Grace Paley (born 1922) is Poet Laureate of the state of Vermont. Her politics are fundamental to her art, and a large part of her past 50 years has been spent in political action–from weekly silent vigils to marches and street rallies. In the past 30 years Grace has played a crucial role in promoting learning about the struggle of Muslims, Christians, and Jews in Palestine and Israel. Her peace work is inclusive of environmentalist and feminist thinking, and through it Grace continues to act locally, think globally, and inspire people all over the world.
Grace Paley's writing, teaching, and speaking engender fierce attachment: Grace has fans like a film star. She is unusual in the worlds of literature and politics, partly because she is so passionately active in both, and partly because she engenders great warmth and affection from her colleagues in both. It is no exaggeration to say that she is revered as a political activist and thinker in much the same way she is revered as a writer of stories and poems. In the past 30 years, Grace's writing has grown to articulate her politics; she is devoted to making connections among issues, and shows the intricate webs linking such constellations as famine, literacy, and the global dominance of biotechnology in agribusiness. She is now over 80, working mostly in New York and Vermont, and yet she still travels frequently to other states and other countries: as a member of the Greenwich Village Peace Center, the War Resisters League, and the Women's International League for Peace and Freedom, as well as the Women's Pentagon Action and several Jewish peace organizations. During the Vietnam war, Grace was a delegate to the World Peace Conference and a member of peace missions to Hanoi. She visited with Soviet dissidents, and travelled to Chile, Nicaragua, and El Salvador, learning about liberation and peace movements there, and then teaching about what she had learned when she returned to the USA. Grace has often focused on the relationships between peace, work, and the health of women and children, arguing against forced sterilization, nuclear proliferation, and bioengineering of food and seeds, and in favor of abortion rights, access to contraception, and small farms and rural communities. She also discusses the dangers of fundamentalism–in any religion.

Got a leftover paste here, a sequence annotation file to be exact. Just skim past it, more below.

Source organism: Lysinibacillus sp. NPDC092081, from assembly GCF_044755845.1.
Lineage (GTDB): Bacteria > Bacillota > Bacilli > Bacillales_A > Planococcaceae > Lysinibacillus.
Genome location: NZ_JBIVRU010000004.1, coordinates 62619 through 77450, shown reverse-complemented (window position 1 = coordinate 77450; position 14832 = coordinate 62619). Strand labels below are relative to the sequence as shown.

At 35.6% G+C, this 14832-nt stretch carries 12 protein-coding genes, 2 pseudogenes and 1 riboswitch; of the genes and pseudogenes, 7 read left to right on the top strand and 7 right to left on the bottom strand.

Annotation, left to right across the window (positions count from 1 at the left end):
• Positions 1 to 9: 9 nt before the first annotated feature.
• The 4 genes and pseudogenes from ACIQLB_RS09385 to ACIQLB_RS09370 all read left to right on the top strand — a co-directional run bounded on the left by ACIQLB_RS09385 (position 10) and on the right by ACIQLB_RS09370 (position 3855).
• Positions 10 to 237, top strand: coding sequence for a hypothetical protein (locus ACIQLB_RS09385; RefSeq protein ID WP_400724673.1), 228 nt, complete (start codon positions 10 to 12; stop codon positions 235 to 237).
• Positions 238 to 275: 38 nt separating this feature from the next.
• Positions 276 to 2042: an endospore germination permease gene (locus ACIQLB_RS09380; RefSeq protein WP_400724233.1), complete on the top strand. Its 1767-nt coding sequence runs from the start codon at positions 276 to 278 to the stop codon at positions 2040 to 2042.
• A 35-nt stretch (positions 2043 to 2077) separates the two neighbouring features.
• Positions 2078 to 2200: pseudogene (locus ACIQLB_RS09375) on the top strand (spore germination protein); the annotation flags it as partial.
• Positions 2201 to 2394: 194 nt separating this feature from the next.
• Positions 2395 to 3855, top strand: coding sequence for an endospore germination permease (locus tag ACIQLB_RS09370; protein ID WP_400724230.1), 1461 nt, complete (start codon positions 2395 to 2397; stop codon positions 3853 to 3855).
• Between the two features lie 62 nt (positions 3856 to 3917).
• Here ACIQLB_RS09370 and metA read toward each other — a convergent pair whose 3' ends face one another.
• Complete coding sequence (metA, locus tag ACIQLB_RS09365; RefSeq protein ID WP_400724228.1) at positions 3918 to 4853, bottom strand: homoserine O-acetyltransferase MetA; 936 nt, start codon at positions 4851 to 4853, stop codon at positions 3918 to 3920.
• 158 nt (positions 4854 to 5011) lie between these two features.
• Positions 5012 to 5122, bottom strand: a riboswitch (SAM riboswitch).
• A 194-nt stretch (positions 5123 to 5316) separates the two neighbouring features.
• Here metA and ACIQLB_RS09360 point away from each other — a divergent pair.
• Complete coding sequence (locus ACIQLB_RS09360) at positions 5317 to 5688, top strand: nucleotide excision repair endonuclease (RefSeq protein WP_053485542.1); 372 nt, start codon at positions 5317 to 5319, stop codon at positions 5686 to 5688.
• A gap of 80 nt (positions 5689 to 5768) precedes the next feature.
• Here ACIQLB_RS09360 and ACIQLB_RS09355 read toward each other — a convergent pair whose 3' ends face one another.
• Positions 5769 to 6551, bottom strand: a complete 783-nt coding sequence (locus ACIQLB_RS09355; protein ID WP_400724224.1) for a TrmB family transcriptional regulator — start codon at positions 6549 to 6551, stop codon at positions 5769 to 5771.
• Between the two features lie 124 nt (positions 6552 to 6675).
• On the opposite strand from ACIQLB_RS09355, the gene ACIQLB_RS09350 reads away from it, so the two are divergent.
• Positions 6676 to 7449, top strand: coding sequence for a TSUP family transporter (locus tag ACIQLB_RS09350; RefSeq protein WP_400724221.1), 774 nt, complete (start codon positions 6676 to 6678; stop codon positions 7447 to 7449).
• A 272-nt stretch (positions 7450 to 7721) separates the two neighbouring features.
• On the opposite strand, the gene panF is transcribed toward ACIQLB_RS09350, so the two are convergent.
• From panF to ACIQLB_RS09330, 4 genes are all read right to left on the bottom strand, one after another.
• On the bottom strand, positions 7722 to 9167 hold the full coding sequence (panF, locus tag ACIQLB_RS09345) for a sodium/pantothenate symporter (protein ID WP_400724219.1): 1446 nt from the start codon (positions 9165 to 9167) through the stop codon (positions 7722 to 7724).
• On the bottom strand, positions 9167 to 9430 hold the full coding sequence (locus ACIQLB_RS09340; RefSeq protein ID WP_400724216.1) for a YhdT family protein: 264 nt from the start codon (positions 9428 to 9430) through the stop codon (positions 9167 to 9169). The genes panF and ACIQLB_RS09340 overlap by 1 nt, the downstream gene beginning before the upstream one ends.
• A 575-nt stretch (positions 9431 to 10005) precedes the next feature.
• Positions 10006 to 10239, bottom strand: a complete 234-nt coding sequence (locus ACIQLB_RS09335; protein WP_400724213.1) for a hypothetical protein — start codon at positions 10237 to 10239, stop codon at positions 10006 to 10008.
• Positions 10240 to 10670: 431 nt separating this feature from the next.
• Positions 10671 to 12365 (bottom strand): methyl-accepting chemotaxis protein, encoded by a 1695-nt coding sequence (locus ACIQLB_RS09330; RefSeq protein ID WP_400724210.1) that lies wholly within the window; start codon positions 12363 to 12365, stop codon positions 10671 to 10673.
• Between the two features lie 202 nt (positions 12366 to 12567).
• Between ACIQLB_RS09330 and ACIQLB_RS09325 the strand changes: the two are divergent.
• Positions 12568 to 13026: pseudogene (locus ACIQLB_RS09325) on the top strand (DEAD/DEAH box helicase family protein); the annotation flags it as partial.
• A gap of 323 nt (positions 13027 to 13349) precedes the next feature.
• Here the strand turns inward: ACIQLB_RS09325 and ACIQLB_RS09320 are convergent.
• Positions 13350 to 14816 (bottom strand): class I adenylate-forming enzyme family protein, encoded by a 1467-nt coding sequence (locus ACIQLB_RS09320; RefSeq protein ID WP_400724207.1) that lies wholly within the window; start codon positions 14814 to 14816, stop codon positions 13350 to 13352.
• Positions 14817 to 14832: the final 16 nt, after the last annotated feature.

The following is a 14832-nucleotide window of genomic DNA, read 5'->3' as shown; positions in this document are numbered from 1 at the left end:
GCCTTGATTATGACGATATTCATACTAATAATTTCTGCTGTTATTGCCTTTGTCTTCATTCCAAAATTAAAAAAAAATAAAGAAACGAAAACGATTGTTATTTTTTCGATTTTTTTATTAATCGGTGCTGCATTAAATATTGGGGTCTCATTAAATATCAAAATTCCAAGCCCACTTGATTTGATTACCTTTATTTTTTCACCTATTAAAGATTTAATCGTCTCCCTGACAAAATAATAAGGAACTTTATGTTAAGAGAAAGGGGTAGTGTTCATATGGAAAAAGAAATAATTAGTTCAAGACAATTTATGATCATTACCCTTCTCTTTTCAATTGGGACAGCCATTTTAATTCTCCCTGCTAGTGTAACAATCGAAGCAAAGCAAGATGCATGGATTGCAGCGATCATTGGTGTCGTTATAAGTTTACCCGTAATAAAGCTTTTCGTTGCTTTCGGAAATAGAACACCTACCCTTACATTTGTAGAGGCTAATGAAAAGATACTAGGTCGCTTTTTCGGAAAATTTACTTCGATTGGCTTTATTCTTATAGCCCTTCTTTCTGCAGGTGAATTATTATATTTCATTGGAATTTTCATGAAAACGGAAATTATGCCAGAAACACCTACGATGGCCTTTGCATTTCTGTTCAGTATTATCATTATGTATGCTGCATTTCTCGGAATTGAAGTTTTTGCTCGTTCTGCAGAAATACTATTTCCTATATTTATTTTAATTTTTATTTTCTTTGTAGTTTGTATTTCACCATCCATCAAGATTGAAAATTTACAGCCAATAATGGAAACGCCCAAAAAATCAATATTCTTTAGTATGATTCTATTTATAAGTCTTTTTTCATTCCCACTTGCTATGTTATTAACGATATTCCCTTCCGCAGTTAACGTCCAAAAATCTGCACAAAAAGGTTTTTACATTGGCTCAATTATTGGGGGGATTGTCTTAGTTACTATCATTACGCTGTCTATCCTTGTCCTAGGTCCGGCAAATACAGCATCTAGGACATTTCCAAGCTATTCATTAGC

War Resisters League Greenwich Village Peace Center Women's International League for Peace and Freedom